8. “You’re probably just depressed and lazy. Have you gone to see someone?”
    • If by someone you mean a doctor, then yes. If you mean therapist, then yes. Both of which come back with the same response. IT’S LUPUS. I tried to work through my lupus, but apparently it’s here for the count. So instead, my lupus and I negotiate with each other. Feed the kids and family OR clean the house….While being a parent would be so much more fun if I didn’t have to feed them, I am obligated to do so. So, sorry Kenmore our love date where I run you all over my floor and dance in my underwear with you while listening to music is going to have to be postponed. Man, lupus is really messing with my social life.
  9. “Just tough it out.”
    • I’m Tonka Tough. I’ve given birth to two children through difficult pregnancies, have had two little boys use me as a jungle gym while recovering from a muscle biopsy, and I break my toes on a consistent basis (I have monkey toes and they get in the way). So yes, I’m tough. Most patients have a pain tolerance that is off the charts. Their internal strength is made with titanium. I tough it out all of the time. What you know about what we’re experiencing is only a fraction of what we’re enduring. So yes, we’re working through it. Yes, we’re not giving up. Yes, we’re doing our best. Toughing it out is our only option. We’re not lucky enough to do otherwise. b2d886ebc91dcc4e91541913897bf95b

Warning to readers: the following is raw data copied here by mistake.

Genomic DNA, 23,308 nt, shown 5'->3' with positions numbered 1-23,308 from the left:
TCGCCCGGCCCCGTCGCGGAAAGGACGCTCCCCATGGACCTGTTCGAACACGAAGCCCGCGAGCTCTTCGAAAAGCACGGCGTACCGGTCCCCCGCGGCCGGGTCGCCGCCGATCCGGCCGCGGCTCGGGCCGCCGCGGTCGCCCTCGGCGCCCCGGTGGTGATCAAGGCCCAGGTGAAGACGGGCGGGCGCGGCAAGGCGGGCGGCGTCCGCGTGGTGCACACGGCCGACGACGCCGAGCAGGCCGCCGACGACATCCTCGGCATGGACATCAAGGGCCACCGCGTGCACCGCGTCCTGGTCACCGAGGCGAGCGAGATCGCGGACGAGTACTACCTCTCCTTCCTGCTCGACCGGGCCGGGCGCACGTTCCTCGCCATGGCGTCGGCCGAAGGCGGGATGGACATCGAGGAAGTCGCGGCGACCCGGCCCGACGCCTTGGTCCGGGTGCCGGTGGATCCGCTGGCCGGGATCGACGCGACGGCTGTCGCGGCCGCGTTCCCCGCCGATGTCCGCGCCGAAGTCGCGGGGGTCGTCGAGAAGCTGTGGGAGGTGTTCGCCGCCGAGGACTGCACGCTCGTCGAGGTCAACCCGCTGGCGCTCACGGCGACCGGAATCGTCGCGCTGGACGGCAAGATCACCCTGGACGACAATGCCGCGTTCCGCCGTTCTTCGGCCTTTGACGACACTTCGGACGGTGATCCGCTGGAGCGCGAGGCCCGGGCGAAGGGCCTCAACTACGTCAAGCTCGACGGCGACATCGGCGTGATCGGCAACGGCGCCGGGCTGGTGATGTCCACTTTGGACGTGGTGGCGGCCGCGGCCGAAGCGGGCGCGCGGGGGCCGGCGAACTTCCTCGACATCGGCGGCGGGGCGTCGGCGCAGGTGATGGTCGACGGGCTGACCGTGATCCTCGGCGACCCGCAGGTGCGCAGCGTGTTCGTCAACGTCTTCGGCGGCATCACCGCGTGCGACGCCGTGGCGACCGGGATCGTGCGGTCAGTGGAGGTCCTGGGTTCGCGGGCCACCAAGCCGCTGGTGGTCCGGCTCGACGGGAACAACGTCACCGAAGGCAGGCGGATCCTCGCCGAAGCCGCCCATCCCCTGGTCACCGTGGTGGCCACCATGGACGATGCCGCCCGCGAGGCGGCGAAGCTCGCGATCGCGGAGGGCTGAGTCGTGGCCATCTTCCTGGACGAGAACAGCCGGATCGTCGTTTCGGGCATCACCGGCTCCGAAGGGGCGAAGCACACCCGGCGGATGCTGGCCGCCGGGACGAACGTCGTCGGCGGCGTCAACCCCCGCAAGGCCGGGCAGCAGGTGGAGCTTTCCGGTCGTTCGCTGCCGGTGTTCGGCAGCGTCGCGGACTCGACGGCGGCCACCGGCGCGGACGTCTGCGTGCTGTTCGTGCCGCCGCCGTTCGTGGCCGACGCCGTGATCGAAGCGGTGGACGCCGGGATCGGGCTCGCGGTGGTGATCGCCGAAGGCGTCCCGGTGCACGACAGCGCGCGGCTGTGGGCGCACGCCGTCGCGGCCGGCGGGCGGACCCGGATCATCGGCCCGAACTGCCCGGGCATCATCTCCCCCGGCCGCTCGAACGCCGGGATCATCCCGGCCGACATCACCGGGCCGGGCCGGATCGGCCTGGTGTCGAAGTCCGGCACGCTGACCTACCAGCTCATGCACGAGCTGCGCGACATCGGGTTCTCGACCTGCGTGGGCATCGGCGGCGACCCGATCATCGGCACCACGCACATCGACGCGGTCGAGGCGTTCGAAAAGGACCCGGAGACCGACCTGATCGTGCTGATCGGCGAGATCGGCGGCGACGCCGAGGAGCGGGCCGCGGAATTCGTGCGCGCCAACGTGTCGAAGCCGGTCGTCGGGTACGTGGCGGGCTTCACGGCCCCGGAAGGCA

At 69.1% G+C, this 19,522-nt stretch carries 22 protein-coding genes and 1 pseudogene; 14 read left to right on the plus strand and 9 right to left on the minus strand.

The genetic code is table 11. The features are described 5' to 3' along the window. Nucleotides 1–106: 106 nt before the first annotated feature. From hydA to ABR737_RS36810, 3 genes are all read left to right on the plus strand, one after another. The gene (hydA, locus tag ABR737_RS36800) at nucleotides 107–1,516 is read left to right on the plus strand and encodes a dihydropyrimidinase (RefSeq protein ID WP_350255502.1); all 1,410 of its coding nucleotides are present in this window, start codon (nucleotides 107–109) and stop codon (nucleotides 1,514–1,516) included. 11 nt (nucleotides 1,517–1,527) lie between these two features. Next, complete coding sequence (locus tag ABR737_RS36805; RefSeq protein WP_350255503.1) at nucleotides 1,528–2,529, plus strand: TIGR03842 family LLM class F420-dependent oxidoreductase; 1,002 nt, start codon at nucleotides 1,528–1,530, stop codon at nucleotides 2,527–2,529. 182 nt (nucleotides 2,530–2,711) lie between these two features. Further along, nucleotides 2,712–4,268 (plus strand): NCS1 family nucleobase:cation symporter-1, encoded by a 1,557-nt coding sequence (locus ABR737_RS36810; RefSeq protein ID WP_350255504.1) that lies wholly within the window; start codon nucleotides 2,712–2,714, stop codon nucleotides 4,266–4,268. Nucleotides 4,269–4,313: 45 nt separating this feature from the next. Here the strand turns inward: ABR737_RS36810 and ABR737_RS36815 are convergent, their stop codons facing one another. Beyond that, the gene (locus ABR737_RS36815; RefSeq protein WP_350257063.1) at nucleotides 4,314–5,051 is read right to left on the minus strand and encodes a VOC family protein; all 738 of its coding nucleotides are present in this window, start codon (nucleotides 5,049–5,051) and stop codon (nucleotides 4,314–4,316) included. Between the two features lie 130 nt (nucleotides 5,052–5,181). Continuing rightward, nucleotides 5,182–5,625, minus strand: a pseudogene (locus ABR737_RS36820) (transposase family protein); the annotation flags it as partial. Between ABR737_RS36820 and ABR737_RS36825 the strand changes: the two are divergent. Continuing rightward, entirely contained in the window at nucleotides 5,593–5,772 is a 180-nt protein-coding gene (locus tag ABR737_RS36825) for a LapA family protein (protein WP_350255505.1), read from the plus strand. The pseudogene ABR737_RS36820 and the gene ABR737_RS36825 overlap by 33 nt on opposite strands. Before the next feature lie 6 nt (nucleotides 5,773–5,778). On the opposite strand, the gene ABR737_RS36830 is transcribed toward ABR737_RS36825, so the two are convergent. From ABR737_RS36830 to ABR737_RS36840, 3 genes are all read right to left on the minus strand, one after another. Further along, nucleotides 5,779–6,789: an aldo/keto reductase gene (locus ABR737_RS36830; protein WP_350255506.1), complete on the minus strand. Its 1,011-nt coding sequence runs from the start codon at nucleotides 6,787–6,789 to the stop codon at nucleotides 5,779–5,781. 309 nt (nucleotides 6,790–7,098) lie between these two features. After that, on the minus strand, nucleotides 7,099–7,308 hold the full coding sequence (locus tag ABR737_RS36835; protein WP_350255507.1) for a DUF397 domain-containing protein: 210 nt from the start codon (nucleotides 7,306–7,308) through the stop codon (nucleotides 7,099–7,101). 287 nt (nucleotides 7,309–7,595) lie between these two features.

10. “If you went gluten free/exercised/vegetarian/vegan/raw diet I’m sure you’d feel better!” 
    • I’ve exercised. I’ve changed my diet. I actual do both consistently. I agree a healthy lifestyle is good for everyone and not just individuals with lupus. What I don’t believe is that it’s a cure for anything except Celiac Disease. What I do know is that when your body is a self-mutilating piranha no matter what you do or eat it’s still going to hate itself. It’s kerazy like that. So, I’ll keep my cookies, make my sandwiches, and enjoy my pasta. Then I’ll run the elliptical and burn off the calories. Thankyouverymuch.

Have you ever had anyone say something like this to you when you were talking about your lupus? How do you deal with it?

*Disclaimer: If you have said any of these things to a mother with an autoimmune disease please know we know you don’t mean these words meanly. We also know that your words emphasize to us that what we are experiencing is truly not understood.


To see what you can DO for a lupus patient or anyone with a chronic illness, click here!

Related Posts Plugin for WordPress, Blogger...
If you like what you just read please click to send a quick vote for me on Top Mommy Blogs- The best mommy blog directory featuring top mom bloggers


  1. I am so sorry you are going through this! Thank you very much for sharing this part of your life with us.

    I have Chronic Fatique syndrome; and even though that is no comparision to what you are going through; I do understand a little. I have flair ups that will knock me out of comission for months at a time, and I have heard every one one of those comments.

    I hope you are having a good day! Remember to just take it one day at a time!